The Priest had just finished telling his story. The Viking and The Moor sat still. They all stared at the fire, briefly lost inside the moment.
“You probably have questions,” said The Priest, breaking the silence.
“I will answer them as best I can.”
“So, this sickness,” said The Viking. “What was it, exactly?”
“I don’t know”, said The Priest. “Something extremely powerful. Something that spread far and wide very quickly.”
The Moor stoked the fire.
“I’ve heard of The Man In The Red Cloak, of course,” she said. “The Wild One takes his orders from him. And I’ve heard of this plague. But what I’ve heard has been fragmented at best: whispers and rumors. How do you know so much about it? Wasn’t it long ago?”
The Priest nodded.
He stared into the fire. His companions waited patiently for him to respond.
“The Man In The Red Cloak is my brother,” he said.
The Priest wept. His hands trembled. The Moor took them gently into hers and patted them softly.
“You’ve said enough for tonight. We can continue this tomorrow. Why don’t we all get some sleep?”
The two men nodded.
The Moor stoked the fire again.
That night, they slept like the dead.
They packed clothing and provisions inside bedrolls that were strapped to Helga. The Viking loaded his pack with dried meat and berries, nuts, and seeds.
They talked very little as they prepared.
Their plan was to catch up to the scouts and stop them from alerting The Wild One and The Man In The Red Cloak. They needed to avoid detection for as long as possible.
As they finished loading up, The Priest took a brief respite to puff on his pipe. The Moor approached him and motioned for it.
“The Viking and I were talking a bit earlier. You needn’t unburden yourself anymore before we leave. We may have a long journey ahead of us. Take your time with your story. It will keep us occupied when we need it.”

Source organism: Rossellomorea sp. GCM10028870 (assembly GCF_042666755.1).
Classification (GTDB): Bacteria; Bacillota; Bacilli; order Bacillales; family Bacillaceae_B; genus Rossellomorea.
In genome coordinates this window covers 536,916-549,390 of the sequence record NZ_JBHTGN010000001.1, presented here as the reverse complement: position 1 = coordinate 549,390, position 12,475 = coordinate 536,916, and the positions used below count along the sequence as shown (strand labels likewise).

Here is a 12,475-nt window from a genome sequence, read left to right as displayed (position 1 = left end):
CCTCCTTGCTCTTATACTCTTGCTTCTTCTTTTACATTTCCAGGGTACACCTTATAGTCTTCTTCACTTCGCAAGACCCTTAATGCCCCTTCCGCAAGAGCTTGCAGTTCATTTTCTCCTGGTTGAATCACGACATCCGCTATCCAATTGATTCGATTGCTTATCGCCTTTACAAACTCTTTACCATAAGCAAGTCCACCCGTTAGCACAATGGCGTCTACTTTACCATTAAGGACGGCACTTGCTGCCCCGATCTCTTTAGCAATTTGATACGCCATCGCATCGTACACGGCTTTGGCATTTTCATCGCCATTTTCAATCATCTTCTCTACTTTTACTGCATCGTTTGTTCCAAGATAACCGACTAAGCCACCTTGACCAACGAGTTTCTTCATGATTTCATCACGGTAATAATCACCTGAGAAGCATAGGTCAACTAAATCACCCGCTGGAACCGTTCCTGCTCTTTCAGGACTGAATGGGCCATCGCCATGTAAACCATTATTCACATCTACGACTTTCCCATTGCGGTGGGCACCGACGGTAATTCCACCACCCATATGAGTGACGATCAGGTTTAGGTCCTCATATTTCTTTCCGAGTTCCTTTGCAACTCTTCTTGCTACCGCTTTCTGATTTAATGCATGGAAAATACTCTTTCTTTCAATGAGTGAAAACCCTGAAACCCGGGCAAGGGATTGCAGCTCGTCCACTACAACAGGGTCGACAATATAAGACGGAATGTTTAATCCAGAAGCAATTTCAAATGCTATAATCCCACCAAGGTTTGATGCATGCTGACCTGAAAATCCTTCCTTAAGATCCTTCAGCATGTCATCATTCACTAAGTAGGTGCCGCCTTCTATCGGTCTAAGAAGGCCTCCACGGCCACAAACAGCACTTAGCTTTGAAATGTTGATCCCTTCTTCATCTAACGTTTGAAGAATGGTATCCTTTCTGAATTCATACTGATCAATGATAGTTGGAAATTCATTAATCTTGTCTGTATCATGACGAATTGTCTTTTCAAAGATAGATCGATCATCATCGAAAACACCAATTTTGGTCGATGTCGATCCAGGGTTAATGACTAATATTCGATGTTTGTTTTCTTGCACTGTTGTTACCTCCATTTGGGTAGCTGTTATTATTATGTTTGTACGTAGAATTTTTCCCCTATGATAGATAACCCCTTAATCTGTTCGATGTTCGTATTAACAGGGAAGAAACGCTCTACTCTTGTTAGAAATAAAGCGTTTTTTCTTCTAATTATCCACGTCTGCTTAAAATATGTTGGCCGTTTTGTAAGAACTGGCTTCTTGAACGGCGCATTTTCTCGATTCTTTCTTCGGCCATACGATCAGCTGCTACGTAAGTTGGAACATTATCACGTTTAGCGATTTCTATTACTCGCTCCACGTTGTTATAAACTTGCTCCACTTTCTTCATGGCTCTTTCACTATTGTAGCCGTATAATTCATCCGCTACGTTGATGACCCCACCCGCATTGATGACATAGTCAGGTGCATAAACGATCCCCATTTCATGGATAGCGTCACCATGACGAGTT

She inhaled from the pipe and passed it back.
“Thank you for that kindness. I promise, there is nothing that I will keep from you.”
“I know. I believe you,” she said.
“Does he?” The Priest motioned to The Viking.
“Of course, he does,” she said. “The Viking will take his lead from you. It seems that he knows very little of this world.”
The Priest nodded.
“The Man In The Red Cloak did that by design?”, she said.
He nodded again.
“Then you can decide what to tell us and when.”
She smiled and took his pipe again, inhaling deeply. She winked at him then blew a smoke ring that billowed about his head.
The Priest coughed and laughed.
“A girl after my own heart.”
The Moor winked and handed the pipe back.
“Come,” she said. “Let’s help this hulking blonde brute finish packing his mare.”
They both laughed.
And though it was at his expense, The Viking welcomed the sound.
It was time to leave the mountain.
The Moor had spotted a campfire not far in the distance. The scouts hadn’t traveled much, no more than a few miles.
Helga whinnied impatiently. The Moor mounted her. They had agreed to take turns atop the mare.
The Priest and The Viking emerged from The Viking’s home. They held weapons. Between the three of them, they had a bow and quiver, two axes, several swords, countless daggers, and The Viking’s massive warhammer.
“Do you really think all of this is necessary? It’s just a few scouts,” said The Moor.
The Viking shrugged.
“I don’t know,” he said. “So, yes.”
The Moor laughed.
“How heavy is that thing,” she said, pointing at the Warhammer.
“Two hundred pounds,” he said. “A little on the light side if you ask me, but I can swing it quite swiftly.”
“You don’t lack for gusto, do you?”
“Of course, he doesn’t,” said The Priest. “Just look at the size of him. He’s bursting at the seams with gusto.”
The Moor eyed The Viking.
“Yes. He is rather large, isn’t he? Can you be quiet in the forest?”, she said.
“Yes, indeed. Quiet like a bear.”
“Bears aren’t quiet,” said The Moor.
“Exactly,” said The Viking.
SOUNDTRACK 09: “Gosh”, Jamie xx
CONTINUE TO CHAPTER NINE (Coming Soon)
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